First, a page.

By Keith Sutton
The best pockets for slab white crappie often are deep within thickets or beds of dense aquatic vegetation. Pulling a small boat beyond the edge allows fishing these seldom-touched honeyholes.
The button willows we were fishing were thick enough to hide a hunter-orange hippo. But on the edge in open water, another fisherman somehow managed to see us.
“Hey! Y’all need some help?” he called.
I imagined his thoughts: “How in the world did those guys get stuck in there?”
“Thanks for asking, but we’re fine,” replied my companion Lewis Peeler.
Peering through the tangles, I could see the puzzled look on the man’s face. He shrugged his shoulders and continued fishing down the edge. Had we told him we were fishing, he surely would have thought we were crazy.
Lewis returned to the business at hand, maneuvering a jig over a small pocket of open water beside a log in the brush. He carefully guided his pole through the maze of cover, then lowered the lure into the pocket. Instantly, the pole bent downward. Pulling it quickly to his rod tip, Lewis managed to pluck a fat white crappie from the gnarly bushes.
“It never fails,” Lewis said as he removed the big panfish and dropped it in the livewell. “Every time we pull the boat back in a pocket like this, folks start wondering what the heck we’re doing. They don’t fish places like this. And that’s fine with me. The reason we’re catching all these nice crappie is because nobody ever fishes here.”
Fact is, Lewis and I often act like pickpockets. Years of on-the-water experience have shown us that crappie—especially big white crappie—love isolated, seldom-fished pockets of water. Pockets provide crappie a sense of security unavailable in water that gets fished by every passing boat. If you can find these hidden honeyholes and drop in a jig or minnow, you’ll catch some slabs.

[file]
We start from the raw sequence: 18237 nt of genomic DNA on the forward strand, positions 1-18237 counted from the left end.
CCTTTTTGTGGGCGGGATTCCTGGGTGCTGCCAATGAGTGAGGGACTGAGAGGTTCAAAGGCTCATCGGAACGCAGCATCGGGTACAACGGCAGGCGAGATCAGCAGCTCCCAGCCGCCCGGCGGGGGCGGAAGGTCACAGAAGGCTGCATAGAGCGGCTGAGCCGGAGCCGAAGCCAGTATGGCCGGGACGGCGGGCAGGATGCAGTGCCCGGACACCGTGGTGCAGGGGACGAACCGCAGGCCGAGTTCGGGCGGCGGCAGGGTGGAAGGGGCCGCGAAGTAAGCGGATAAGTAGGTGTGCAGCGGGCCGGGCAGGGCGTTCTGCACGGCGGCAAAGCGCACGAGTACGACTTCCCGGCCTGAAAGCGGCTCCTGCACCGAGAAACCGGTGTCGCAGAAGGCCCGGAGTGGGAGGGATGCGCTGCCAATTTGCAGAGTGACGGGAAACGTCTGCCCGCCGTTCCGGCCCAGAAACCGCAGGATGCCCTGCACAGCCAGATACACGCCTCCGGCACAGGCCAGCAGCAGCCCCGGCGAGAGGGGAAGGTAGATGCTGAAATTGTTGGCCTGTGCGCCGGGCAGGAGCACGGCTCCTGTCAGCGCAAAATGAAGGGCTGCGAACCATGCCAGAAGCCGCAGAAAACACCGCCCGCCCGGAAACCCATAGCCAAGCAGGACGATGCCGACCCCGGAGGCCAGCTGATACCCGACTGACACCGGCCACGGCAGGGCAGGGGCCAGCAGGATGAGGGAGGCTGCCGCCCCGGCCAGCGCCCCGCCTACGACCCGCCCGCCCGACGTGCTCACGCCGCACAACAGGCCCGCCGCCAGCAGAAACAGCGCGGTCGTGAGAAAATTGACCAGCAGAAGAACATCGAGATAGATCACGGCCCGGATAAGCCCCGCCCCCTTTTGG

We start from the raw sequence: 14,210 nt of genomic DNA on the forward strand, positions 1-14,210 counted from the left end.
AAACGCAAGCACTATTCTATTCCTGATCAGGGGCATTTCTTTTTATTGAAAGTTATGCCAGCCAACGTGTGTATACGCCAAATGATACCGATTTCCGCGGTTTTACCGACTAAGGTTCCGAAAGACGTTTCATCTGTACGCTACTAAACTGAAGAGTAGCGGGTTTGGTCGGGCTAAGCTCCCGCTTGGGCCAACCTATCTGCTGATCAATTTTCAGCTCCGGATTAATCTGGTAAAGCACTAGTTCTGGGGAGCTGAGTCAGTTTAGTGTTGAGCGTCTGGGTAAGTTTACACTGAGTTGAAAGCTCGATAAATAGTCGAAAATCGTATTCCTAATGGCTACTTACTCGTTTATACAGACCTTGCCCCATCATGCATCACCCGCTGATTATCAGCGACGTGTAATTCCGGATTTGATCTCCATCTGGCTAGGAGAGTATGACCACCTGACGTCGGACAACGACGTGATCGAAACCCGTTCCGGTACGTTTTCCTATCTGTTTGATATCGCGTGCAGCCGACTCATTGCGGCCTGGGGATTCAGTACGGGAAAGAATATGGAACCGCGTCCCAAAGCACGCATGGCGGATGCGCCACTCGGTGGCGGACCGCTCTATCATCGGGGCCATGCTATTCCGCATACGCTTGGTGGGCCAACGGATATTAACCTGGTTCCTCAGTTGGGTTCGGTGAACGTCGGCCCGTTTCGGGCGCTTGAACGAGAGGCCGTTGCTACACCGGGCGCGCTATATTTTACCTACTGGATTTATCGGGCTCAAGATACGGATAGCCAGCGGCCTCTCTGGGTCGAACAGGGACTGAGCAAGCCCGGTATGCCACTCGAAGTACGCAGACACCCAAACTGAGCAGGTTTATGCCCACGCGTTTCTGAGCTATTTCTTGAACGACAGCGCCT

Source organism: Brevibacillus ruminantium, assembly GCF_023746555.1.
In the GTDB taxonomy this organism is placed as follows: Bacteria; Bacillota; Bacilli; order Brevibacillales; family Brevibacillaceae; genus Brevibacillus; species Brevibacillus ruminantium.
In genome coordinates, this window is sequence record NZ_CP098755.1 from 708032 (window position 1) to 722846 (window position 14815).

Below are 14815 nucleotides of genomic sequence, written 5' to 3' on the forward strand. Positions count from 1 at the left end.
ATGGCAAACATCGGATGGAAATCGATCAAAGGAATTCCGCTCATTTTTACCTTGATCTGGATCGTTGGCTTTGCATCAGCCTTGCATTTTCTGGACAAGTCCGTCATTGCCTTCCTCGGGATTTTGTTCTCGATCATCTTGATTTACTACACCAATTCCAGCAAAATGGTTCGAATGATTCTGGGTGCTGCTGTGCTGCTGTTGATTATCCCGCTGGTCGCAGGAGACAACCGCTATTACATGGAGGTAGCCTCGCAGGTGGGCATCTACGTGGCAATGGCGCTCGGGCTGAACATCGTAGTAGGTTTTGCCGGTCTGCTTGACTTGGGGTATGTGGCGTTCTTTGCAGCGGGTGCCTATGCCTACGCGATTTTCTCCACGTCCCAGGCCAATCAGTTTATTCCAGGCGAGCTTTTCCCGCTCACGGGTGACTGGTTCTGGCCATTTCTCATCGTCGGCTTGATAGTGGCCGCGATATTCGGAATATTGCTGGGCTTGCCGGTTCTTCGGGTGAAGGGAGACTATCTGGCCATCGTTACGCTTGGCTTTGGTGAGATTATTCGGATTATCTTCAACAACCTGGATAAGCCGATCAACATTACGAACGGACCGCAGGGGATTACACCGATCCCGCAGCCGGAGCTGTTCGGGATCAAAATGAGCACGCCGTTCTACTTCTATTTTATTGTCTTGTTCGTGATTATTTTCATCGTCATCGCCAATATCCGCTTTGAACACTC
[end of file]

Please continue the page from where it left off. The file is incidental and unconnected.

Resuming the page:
Pockets in Thickets
The best pockets are those within big thickets of dense cover. Size isn’t important. The pocket may be no bigger than the top of a garden pail or as large as a school bus. The key factor is placement. The opening should be in the thicket’s interior, away from the edge, where crappie go to avoid anglers fishing the perimeter.
The best pockets encompass cover or structure features likely to attract white crappie: a log or stump, a creek-channel edge or standing snags. Any structure different from the norm is likely to attract some keepers.
Big boats won’t reach many pockets, so I prefer fishing from a light, narrow, 12-foot aluminum johnboat outfitted with a small outboard, no trolling motor and a minimum of fishing tackle. You don’t want heavy gear holding you back. To penetrate thickets and reach pockets, you must grab limbs and pull your way through until you can reach the spot you want to fish.
Casting is impossible, so use a long jigging pole for extra reach. You also need fairly heavy line—15-pound-test works good—so you can bring fish quickly into the boat.
Many anglers prefer minnows for enticing white crappie, but lively bait will hang you up. Jigs, on the other hand, are ideal for fishing tiny pockets in mazes of interlocking brush and timber.
Begin by grabbing your line just below the line-guide eye nearest your reel or line holder. Then pull your jig tight against the eye on your rod tip and carefully work the pole through the tangles until your jig is over the pocket you want to fish. If the hole is closer than your pole is long, you may have to grasp the pole, and your line, near the middle instead of on the end, leaving part of the pole sticking out behind you. Continue holding the line tight, with the jig against the rod tip.